• As the condition progresses, infants may develop an enlarged spleen  (splenomegaly), fluid accumulation (edema) in the abdomen (ascites), and, in severe cases, acute liver failure and blood clotting (coagulopathy)issues. Some infants may also have a distinct odor resembling cabbage.
  • The chronic form, less common and less severe, presents gradually after six months of age. Symptoms may include failure to thrive, developmental delays, and liver cirrhosis leading to chronic liver failure. 
  • Kidney abnormalities like renal Fanconi syndrome can occur, causing bone weakening  (rickets) and episodes of vomiting, dehydration, and weakness. 
  • About 40% of affected infants experience neurological (polyneuropathy) crises characterized by severe leg and abdominal pain, muscle stiffness (hypertonia), vomiting, intestinal obstruction (ileus), irregular heartbeat  (tachycardia), and high blood pressure (hypertension). 
  • Hypertrophy of the heart’s ventricular septum and left ventricular wall may also occur, along with a heightened risk of liver cancer.
  • Treatment typically involves nitisinone and a low-tyrosine diet, which have significantly improved survival rates and various health outcomes in affected children, including normal growth, improved liver function, prevention of cirrhosis, correction of kidney disease, and improvement in bone health. Early diagnosis and intervention are crucial for managing tyrosinemia effectively and preventing complications.

Tyrosinemia Type 2:

  • Skin lesions causing pain
  • Eye inflammation and sensitivity to light
  • Cloudiness in the cornea
  • Cognitive impairment
  • Behavioral issues
  • Seizures

Tyrosinemia Type 3:

  • Intellectual disability
  • Seizures
  • Intermittent ataxia

It’s important to note that these symptoms can have a significant impact on an individual’s health and development. Early diagnosis and appropriate management are crucial in addressing the symptoms and improving the quality of life for individuals with tyrosinemia. 


Tyrosinemia diagnosis relies on blood and urine tests. Liver function tests typically show abnormalities in both acute and chronic cases, often revealing low serum albumin and clotting factors. 

Confirmation of the diagnosis involves measuring the abnormal product Succinylacetone in urine. Additionally, prenatal testing for tyrosinemia is feasible, enabling the detection of mutations or Succinylacetone levels in amniotic fluid.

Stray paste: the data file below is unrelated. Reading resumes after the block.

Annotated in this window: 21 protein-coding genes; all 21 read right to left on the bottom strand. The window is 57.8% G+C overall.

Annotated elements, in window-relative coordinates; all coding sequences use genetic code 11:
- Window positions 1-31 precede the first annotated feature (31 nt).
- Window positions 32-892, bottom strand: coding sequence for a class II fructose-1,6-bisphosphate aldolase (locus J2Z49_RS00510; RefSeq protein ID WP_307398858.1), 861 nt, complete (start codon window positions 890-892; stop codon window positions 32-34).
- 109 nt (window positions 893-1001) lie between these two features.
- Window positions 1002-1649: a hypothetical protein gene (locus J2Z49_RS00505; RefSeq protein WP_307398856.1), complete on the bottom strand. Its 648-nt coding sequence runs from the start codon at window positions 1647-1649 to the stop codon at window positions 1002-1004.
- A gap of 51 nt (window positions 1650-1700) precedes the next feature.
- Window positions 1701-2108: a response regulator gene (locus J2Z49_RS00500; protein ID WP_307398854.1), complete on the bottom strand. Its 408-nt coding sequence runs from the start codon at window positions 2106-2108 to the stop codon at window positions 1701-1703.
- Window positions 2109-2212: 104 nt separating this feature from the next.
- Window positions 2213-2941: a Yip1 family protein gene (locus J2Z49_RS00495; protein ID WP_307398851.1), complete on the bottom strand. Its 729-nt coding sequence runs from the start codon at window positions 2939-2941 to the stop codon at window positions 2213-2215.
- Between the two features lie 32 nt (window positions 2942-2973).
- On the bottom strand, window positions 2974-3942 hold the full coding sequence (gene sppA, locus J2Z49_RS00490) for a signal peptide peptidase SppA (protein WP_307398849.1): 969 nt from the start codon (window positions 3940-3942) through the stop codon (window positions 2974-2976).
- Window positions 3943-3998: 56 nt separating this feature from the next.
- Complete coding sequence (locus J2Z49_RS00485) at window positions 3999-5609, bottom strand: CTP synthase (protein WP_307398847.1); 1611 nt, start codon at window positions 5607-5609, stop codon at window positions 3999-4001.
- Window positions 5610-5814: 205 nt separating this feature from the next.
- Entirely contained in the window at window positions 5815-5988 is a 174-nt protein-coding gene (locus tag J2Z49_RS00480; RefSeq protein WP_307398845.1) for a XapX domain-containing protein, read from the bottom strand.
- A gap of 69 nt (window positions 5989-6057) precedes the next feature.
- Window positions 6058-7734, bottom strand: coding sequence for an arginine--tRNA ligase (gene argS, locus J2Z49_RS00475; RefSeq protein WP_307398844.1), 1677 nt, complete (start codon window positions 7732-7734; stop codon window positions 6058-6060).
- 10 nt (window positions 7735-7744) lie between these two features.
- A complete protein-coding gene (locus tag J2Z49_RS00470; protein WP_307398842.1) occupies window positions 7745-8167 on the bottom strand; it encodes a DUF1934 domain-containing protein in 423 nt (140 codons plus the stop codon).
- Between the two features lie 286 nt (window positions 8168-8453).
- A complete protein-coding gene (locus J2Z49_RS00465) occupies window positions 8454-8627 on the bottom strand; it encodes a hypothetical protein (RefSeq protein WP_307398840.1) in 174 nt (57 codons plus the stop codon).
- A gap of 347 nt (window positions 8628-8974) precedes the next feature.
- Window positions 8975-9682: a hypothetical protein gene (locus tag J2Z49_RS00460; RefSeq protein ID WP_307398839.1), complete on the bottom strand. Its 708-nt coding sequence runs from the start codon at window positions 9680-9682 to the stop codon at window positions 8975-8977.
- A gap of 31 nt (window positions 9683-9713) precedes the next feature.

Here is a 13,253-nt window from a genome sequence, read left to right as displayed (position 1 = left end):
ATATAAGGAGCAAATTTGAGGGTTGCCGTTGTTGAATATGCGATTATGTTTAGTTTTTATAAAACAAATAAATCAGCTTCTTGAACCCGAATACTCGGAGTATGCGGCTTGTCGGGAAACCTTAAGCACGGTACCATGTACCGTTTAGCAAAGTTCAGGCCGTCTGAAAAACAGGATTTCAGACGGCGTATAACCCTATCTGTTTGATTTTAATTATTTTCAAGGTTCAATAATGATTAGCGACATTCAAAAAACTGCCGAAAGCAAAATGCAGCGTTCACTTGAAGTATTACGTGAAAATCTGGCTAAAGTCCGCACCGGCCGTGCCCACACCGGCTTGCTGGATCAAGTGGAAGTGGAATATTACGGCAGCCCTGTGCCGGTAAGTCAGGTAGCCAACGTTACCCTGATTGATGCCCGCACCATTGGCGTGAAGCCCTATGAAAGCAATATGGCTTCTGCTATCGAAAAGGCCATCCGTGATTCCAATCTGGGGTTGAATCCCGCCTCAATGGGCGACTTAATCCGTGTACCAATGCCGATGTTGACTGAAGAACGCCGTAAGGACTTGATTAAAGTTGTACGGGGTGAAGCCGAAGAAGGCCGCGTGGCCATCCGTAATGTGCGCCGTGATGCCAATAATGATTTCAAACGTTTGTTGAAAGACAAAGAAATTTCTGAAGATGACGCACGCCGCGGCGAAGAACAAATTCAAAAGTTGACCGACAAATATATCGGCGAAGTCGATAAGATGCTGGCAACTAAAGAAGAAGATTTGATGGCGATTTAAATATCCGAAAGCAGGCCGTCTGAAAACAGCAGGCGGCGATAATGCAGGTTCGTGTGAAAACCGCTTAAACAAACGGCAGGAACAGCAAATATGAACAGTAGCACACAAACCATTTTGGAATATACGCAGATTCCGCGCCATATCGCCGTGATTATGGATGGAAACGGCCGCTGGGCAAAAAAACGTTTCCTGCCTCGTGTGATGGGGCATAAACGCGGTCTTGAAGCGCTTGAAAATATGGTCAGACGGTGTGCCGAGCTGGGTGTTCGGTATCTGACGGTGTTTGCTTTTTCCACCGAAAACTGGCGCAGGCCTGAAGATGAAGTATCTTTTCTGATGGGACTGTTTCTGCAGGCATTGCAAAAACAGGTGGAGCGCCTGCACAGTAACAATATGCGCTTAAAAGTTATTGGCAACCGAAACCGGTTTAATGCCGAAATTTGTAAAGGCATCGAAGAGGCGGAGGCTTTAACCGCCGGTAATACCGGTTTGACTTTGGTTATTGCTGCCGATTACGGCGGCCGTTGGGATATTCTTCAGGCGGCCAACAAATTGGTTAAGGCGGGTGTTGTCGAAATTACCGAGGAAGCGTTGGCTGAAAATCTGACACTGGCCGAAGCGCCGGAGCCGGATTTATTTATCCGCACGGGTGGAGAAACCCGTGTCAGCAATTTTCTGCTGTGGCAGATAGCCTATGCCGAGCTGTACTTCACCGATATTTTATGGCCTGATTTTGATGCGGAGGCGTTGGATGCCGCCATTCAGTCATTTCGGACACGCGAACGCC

• Type I tyrosinemia diagnosis involves blood tests to detect the presence of succinylacetone, a metabolite of fumarylacetoacetate, which is considered a definitive marker for the disease. Tandem mass spectrometry can measure succinylacetone levels in newborn blood spots.
  • Type II tyrosinemia is identified by significantly elevated plasma tyrosine levels, with confirmation typically through the detection of mutations in the TAT gene in cultured fibroblasts, although a citation is needed for this.
  • Type III tyrosinemia diagnosis relies on detecting mutations in the HPD gene in cultured fibroblasts.

Newborn screening programs rely on appropriate diagnostic markers to detect metabolic disorders early. Many programs worldwide use tyrosine levels as a marker for identifying tyrosinemia type I.

The index case test is pivotal for identifying the first instance of a genetic disorder within a family, particularly in cases of Tyrosinemia Type I linked to mutations in the FAH gene. Conducted using a blood sample, this diagnostic procedure aims to detect mutations in the FAH gene, typically ordered when Tyrosinemia is suspected based on clinical symptoms or family history. In Hyderabad, the screening cost for this test is ₹27,720.


Management of tyrosinemia depends largely on the specific type and severity of the disorder. Access to a skilled nutritionist familiar with managing low-protein diets for children with metabolic disorders is crucial for therapy. Regular blood tests are necessary to maintain the correct dose. 

Restricting the consumption of tyrosine-rich food items, such as animal proteins, and supplementing with essential amino acids. Utilizing pharmacological agents like nitisinone (NTBC) to block the production of toxic metabolites.

Nitisinone, also called NTBC, works by blocking the enzyme 4-hydroxyphenylpyruvate dioxygenase (HPPD), which is crucial in tyrosine breakdown. This inhibition prevents the formation of harmful byproducts like succinylacetone, which causes liver and kidney damage in HT-1 patients. By reducing these toxic metabolites, nitisinone slows tissue damage progression, making it a key therapy for HT-1 management.

Nitisinone Market Overview and Trends Analysis

Initially approved by the FDA in 2002 and the EMA in 2005 for treating hereditary tyrosinemia type 1 (HT-1), Nitisinone, commercially known as Orfadin®, commands a market exceeding $50 million annually. The emergence of generics, such as the 20 mg nitisinone capsules cleared by the FDA in June 2023, suggests potential cost reductions in the future due to increased competition.